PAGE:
It’s a new year, and for many, this means setting new goals for the year ahead. However, one thing could be holding you back from having a productive 2017; the organisation of your homes flat surfaces. These surfaces include benches, tables, desks, and even the floor. You use them for different purposes from working, entertaining, playing and a whole range of other activities. Consequently, for many these surfaces end up being storage spaces for various household items. Depending on the types of goals you have set the condition of your flat surfaces may determine whether you achieve them.

The organisation of flat surfaces are important as they provide you with the space you need to complete tasks. However, when they are unorganised, they can reduce your productivity and motivation as you feel you don’t have the space you need to get things done. Resulting in people avoiding the activities and goals they desire to achieve. On the other hand, organised surfaces will motivate you to complete these activities as you have the space you need to complete them. Organised spaces will put you in a better frame of mind giving you a sense of control of your surroundings. Unlike disorganised spaces which tend to create frustration and a sense of chaos putting you in a negative mood. You will be far more motivated to get things done when you are in a positive frame of mind.

Also, people working in cluttered spaces tend to waste time. When people set time to work on activities, they are full of energy and motivation but when their space is disorganised time is spent moving things around to create the space they need. So all that energy and time that should have gone into completing the activity is lost. An organised surface will allow you to jump straight in and complete your task. Furthermore, it will allow you to focus your time to pursue the important things giving you a greater feeling of accomplishment.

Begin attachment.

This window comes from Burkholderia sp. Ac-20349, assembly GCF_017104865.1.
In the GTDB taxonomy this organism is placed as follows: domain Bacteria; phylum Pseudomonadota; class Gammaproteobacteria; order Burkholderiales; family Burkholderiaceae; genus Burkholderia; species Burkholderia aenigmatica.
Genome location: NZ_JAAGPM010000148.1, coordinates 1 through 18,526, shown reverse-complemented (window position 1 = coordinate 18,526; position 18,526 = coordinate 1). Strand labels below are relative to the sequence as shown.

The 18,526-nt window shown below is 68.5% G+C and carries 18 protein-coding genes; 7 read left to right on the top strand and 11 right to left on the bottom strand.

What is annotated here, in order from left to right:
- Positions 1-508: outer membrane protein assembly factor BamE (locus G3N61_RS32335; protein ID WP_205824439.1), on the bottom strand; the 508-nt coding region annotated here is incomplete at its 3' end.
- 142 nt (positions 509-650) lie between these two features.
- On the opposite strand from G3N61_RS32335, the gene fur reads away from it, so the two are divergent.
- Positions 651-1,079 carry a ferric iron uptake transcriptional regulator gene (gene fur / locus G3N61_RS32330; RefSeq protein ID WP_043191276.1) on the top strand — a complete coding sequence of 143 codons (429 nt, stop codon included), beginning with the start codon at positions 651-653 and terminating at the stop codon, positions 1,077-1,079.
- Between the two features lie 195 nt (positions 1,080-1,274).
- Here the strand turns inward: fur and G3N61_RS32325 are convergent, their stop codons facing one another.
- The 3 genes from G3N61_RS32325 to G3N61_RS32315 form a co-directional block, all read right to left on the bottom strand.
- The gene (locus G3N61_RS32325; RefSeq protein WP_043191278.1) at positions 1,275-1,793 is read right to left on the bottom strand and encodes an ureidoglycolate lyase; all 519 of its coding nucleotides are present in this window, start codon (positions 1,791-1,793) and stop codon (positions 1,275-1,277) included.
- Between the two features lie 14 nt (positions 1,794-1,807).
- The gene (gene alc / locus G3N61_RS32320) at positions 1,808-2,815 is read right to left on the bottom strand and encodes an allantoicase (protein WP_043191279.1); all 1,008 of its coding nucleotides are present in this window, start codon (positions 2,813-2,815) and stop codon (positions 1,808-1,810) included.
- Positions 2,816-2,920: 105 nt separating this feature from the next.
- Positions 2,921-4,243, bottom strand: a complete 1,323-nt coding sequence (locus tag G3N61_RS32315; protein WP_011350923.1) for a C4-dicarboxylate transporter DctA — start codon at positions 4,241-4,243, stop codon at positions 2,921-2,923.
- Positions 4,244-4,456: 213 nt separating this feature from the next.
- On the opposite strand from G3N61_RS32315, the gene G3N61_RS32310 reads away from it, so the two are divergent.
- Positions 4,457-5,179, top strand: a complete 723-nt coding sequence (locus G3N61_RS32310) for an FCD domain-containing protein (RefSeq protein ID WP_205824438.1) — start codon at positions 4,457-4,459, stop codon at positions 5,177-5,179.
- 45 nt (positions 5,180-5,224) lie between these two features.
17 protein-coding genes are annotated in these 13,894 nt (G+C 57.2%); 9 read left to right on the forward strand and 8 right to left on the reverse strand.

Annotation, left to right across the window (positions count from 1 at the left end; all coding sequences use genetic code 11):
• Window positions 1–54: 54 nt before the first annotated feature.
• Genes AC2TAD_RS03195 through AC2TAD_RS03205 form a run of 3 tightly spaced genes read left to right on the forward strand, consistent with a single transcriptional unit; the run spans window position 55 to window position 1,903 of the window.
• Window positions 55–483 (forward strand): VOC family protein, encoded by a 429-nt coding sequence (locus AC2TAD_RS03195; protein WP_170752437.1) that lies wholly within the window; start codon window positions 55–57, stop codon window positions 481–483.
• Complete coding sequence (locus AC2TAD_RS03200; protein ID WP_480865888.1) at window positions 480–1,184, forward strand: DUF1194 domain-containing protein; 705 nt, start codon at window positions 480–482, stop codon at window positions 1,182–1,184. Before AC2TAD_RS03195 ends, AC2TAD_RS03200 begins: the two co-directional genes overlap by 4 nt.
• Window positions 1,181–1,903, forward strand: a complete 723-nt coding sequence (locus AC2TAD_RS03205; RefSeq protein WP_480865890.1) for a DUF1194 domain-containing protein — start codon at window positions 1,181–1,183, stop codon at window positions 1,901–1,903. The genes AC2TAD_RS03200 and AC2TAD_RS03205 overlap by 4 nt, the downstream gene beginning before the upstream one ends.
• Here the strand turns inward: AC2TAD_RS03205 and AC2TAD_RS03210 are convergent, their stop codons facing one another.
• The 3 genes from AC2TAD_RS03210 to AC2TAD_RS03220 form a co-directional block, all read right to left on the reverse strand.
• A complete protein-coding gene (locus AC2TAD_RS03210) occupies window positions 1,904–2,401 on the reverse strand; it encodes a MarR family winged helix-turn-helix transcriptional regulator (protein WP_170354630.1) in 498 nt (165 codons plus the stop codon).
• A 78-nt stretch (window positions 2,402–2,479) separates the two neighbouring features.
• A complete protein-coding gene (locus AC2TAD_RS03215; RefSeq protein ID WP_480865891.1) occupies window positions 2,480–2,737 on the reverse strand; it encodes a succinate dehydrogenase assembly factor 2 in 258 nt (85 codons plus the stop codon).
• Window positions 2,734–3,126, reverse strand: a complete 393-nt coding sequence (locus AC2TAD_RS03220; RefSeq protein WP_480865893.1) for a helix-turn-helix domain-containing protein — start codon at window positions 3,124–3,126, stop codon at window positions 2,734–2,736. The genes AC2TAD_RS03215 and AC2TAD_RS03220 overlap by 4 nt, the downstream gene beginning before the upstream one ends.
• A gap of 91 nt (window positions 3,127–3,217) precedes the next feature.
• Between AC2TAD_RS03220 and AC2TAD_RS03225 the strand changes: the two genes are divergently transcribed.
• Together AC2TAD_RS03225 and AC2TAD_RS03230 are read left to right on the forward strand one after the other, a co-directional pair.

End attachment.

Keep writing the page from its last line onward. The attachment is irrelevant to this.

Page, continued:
Organising your flat surfaces

Following the three principles below can support you in having organised flat surfaces.

1. Minimise:

  • Declutter all the items that don’t belong on the surface:
  1. Start by removing all the stuff from the flat surface.
  2. Assess each article to determine if you use it.
  3. You should responsibly discard items that you don’t use.

The key objective here is to declutter as much as possible to enable you to then focus on organising the stuff you need. There is no point in organising stuff you don’t use.

2. Organise:

  • Things you do use, should be appropriately stored and not left on the flat surface.
  • Utilise cupboards, drawers and other storage containers to store items.
  • When storing items ensure commonly used items are within easy reach.
  • Things that don’t belong in the room the flat surface is located in should be kept in their proper space. For example, toys should not be stored in the kitchen but rather in the child’s play area.

Remember only store the items that add value and responsibly dispose of things that don’t.

3. Maintain:

  • The key objective here is to ensure the flat surface doesn’t become disorganised and cluttered again.
  • Ensure all items are returned to their storage location once you have completed your activity.
  • This habit will make sure that your flat surface is clean and ready to use for your next project.
  • This action will be a lot easier when each item has its designated storage location.

Example 1: the kitchen bench

If you have made 2017 the year to pursue your interest in cooking, eating healthy or even spending less time in the kitchen an organised bench top will support you in achieving these goals. The key role of the kitchen bench is meal preparation. Unfortunately, it can be a dumping ground for the day’s mail, groceries, and other ad-hoc stuff.

A cluttered bench doesn’t give you the space you need to prepare meals. You may even avoid cooking when your kitchen counter is disorganised, which may result in you eating unhealthy takeaway food. Likewise, if your goal is to spend less time in the kitchen, you won’t be able to do that if you a consistently reorganising and searching for items. An organised kitchen bench should invite you into the kitchen to prepare your meals.